The Maynard
Spring 2016

Taylor Supplee


I have something
I’m afraid
I’m afraid to tell you,

so I’ll chameleon into
the breath-gray sheets,
the breath-gray sheets, the vanished sienna
of borders between our hips
pulling tidal.
The moon draws opalescent water into orbit.

After dinner, we laugh
at the salsa stain surprised
on your white shirt,
on your white shirt, the red I’ll steal
with my tongue and give

to your tongue whatever
fruit that could be
bleeding there as I unlace

just enough
just enough of your corset flesh
and open you down
the length of spine where
just enough I see
the perfect red of an arrow
dipped into a humming bird, carmine

like lightning, and I can’t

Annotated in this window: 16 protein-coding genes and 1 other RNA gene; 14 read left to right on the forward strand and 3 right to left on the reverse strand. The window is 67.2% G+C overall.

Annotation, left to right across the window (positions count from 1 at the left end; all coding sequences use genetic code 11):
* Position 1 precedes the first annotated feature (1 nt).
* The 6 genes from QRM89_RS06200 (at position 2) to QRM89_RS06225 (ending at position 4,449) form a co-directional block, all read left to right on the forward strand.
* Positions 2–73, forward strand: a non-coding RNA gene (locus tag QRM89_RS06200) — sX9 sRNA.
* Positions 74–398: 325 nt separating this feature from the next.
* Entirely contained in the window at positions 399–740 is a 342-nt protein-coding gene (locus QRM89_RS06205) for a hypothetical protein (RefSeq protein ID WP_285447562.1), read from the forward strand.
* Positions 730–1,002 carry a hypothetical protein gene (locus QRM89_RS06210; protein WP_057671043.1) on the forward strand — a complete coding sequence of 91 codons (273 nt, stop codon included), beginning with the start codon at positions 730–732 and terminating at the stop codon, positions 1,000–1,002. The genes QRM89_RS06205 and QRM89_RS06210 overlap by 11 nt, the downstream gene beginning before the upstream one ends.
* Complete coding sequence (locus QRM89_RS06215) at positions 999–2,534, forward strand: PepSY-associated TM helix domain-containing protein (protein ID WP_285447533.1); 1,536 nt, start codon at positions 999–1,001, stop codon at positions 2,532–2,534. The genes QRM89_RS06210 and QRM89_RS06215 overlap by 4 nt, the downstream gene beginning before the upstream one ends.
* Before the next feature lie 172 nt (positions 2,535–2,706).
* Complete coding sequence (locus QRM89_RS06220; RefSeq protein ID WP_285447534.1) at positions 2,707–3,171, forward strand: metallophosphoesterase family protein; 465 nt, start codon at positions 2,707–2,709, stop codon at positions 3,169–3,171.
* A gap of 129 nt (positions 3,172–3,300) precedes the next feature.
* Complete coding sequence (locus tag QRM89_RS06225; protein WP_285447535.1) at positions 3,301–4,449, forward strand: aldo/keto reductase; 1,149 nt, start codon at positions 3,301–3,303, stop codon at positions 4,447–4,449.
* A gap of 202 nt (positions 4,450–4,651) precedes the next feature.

like lightning, and I can’t let go. Our hands
unstitch what they shouldn’t

and you swan into an arc of snow
and you climaxing
and we in the mirror could be
and we anyone else looking blue through it
and light fractures beyond prism, beyond
and light the spectrum
and light no longer hidden

when I can no longer
hold them in my stomach, the words
curling caustic vomitus.

I have something I’m afraid
to tell you.

We stop, and you
look at me with eyes
the color before the sun, eyes
that I imagine see
that I imagine see in me

a carnation of rusted blood in a syringe
or some unnamed, scarlet boy
or a fever that won’t blush for years
or a fever inside our undone bodies,

and I say the most unforgivable thing,
coming transparent
coming transparent out of breath, out of skin,
out of the timid violet of my
insides exposed to simply hold you, and you

say the same curse
back to me.